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Intelligence Requires Team Effort, Clapper Tells Senate

By Lisa Daniel
American Forces Press Service

WASHINGTON, July 20, 2010 – James R. Clapper, Jr., the undersecretary of defense for intelligence and President Barack Obama’s nominee as director of national intelligence, said during his confirmation hearing today that intelligence is a team effort and the DNI is in a unique position to ensure that.

Clapper, a retired Air Force general, told the Senate Select Committee on Intelligence that he has served in many capacities during his 46 years in intelligence: in the military, as a federal executive, and as a contractor. “I have tried hard in each to serve in the best interest of the nation,” he said. “If confirmed, I will continue to have that as my central focus.”

Clapper, a Vietnam War veteran, said he had planned to leave public service whenever Defense Secretary Robert M. Gates leaves the Pentagon. But, he said, he was honored by the president’s confidence in him and couldn’t refuse. “I’ve always been a duty guy at heart,” he said.

If confirmed, Clapper will be the fourth director of national intelligence since the position was created in 2005. During his hearing, he faced questions about whether the office creates duplication among the federal government’s 16 intelligence agencies, and whether the position allows for clear oversight of intelligence.

“One man’s duplication is another man’s competitive analysis,” Clapper said. He added that some duplication serves as important checks and balances, and some of what appears to be duplication isn’t.

As for oversight authority, Clapper said he believes the position “already does have considerable authority, both implicit and explicit.” If confirmed, he said, “It would be my intent to push the envelope to see where those authorities could be extended." He added that broader oversight of spending on national intelligence is one example where authority could be extened.

Clapper said he would push to delegate areas outside of the DNI office, but that he would retain significant work. “I would not have agreed to take this position on if I were going to be just a figurehead or a hood ornament,” he said. “I believe this position is necessary. There needs to be a clear, defined leader of the community.”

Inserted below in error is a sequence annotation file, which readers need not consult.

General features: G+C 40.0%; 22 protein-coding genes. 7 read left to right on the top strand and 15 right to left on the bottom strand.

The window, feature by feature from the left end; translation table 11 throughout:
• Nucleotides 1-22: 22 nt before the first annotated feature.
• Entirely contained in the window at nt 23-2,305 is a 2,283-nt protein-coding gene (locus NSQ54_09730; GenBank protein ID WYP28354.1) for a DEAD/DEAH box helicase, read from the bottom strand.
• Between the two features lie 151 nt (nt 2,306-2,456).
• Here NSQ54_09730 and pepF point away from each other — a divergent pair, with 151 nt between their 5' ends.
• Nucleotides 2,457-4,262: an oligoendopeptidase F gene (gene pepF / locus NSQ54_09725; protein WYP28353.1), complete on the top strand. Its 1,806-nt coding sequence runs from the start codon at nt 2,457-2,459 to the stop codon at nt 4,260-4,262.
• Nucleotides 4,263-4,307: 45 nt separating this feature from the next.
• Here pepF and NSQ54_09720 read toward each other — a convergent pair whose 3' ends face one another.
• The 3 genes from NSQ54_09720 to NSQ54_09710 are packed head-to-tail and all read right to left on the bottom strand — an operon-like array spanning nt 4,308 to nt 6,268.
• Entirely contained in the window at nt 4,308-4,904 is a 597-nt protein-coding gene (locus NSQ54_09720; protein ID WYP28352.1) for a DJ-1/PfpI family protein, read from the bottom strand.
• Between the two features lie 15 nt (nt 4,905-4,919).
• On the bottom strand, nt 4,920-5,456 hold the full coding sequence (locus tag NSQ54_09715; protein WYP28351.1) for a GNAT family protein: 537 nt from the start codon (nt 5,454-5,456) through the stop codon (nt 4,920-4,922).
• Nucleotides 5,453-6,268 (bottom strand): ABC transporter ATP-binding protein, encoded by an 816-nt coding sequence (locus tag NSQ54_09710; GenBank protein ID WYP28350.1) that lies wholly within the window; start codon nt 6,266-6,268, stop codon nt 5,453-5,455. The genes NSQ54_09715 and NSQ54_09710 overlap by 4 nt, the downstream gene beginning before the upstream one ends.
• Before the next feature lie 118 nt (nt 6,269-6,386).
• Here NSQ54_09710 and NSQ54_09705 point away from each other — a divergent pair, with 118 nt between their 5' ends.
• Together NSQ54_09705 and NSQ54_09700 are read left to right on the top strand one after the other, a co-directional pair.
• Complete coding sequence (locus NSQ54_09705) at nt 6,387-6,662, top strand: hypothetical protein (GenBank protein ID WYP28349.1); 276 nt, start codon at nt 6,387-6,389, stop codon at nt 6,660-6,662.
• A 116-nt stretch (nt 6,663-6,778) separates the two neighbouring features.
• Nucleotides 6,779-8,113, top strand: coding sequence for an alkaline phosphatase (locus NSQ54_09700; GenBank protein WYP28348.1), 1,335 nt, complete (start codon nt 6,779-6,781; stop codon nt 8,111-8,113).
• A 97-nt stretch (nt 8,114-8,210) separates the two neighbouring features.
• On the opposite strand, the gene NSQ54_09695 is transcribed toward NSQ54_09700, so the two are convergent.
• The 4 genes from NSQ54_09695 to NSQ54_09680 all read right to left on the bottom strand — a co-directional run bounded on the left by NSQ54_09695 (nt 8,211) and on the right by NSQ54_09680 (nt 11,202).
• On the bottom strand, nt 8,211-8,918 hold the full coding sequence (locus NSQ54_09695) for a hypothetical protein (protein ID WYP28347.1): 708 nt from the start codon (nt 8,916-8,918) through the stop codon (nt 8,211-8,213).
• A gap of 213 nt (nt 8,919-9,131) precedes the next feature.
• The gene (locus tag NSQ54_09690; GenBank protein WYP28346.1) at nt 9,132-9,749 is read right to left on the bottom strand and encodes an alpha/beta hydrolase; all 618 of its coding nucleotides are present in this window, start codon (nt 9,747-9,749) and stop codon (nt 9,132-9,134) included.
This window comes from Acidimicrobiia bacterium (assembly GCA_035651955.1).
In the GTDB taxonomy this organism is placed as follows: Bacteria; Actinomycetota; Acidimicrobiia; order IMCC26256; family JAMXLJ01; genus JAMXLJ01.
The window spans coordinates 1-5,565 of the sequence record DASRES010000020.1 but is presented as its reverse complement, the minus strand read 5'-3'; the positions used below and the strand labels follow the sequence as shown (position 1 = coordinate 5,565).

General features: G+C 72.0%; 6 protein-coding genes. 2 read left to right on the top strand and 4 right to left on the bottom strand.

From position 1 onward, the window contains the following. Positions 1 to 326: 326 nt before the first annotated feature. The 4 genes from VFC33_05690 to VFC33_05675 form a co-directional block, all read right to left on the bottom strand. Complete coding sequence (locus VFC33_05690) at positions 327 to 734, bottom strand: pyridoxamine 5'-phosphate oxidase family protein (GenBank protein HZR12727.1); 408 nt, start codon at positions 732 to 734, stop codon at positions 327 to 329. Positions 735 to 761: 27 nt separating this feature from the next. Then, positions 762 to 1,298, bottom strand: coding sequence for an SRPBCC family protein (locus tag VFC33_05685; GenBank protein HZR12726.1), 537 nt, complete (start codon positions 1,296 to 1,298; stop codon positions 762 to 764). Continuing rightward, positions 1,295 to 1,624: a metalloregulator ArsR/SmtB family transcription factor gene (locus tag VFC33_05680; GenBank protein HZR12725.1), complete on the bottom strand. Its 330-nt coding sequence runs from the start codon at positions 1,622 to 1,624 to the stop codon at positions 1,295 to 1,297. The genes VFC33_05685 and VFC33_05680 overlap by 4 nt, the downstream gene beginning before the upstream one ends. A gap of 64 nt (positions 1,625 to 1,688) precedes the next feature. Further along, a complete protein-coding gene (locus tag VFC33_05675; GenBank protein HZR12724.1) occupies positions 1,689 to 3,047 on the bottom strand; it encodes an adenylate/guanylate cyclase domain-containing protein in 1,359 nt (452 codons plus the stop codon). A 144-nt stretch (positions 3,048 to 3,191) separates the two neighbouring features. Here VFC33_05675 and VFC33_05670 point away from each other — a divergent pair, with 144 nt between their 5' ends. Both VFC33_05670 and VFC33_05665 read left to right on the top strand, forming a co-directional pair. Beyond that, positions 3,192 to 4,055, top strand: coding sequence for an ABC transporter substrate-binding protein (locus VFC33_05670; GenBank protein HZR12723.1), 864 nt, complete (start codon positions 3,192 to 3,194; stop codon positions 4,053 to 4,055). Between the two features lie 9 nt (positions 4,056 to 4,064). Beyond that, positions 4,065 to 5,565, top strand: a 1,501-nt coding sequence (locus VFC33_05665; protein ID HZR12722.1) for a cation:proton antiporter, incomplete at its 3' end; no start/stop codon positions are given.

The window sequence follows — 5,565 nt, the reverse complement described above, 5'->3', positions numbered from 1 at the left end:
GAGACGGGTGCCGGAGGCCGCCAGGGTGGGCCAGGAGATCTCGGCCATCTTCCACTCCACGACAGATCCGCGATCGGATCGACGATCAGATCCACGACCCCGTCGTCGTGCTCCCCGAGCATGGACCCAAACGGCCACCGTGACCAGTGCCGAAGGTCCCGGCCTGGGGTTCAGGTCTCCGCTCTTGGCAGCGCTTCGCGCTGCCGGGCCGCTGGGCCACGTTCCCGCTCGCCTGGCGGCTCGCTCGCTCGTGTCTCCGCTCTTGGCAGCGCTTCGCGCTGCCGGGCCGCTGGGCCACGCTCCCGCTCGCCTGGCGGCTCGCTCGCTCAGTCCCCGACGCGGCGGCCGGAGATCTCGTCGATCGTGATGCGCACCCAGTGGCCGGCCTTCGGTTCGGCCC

Asked about likely budget cuts to intelligence, Clapper compared the impending drawdown in the community from the post-Sept. 11, 2001 buildup as analogous to that following the end of the Cold War. After the fall of the Berlin Wall, when he was director of the Defense Intelligence Agency, Clapper said, “we were on a mandate to reduce the community by 20 percent.”

The community was well into that drawdown when terrorists attacked the United States. The most efficient way to rebuild quickly was through contracting, Clapper said.

“In my view, as part of that historical pattern, the pendulum is going to swing back,” he said.

Clapper said metrics need to be created to determine where the community needs contractors and where it needs to apply limits in contracting budgets. “We need organizing principles as to where contractors are appropriate and where they are not,” he said.

In other highlights from the hearing, Clapper said:

- He and Gates have discussed the possibility of removing intelligence from the Defense Department budget, a move that could reduce Defense overhead and strengthen the DNI’s ability to manage funding in the intelligence community.

- The Defense Department and DNI would share oversight of the three intelligence agencies that support military operations.

- It is critical for the director of national intelligence to have congressional support, and that such oversight should be equal between the Senate and House.

- The U.S. intelligence community also must focus on emerging threats, such as those coming out of Africa.

- That intelligence budgets should be more open: “The American people are entitled to know the totality of the investment we make each year in intelligence.”

- He believes the DNI has the authority to overrule the CIA director.

Senators repeatedly referenced a Washington Post series of articles this week that was critical of lack of oversight for the intelligence community, and asked Clapper his opinion. He replied that he disagrees with the implication that the community is out of control, and said its reliance on congressional appropriations ensures that.

“I believe it is under control,” he said. “The common denominator is appropriations, which are fairly exact. In the end, the intelligence community can do many things, but printing more money is not one of them. So, that does serve as means of control.”


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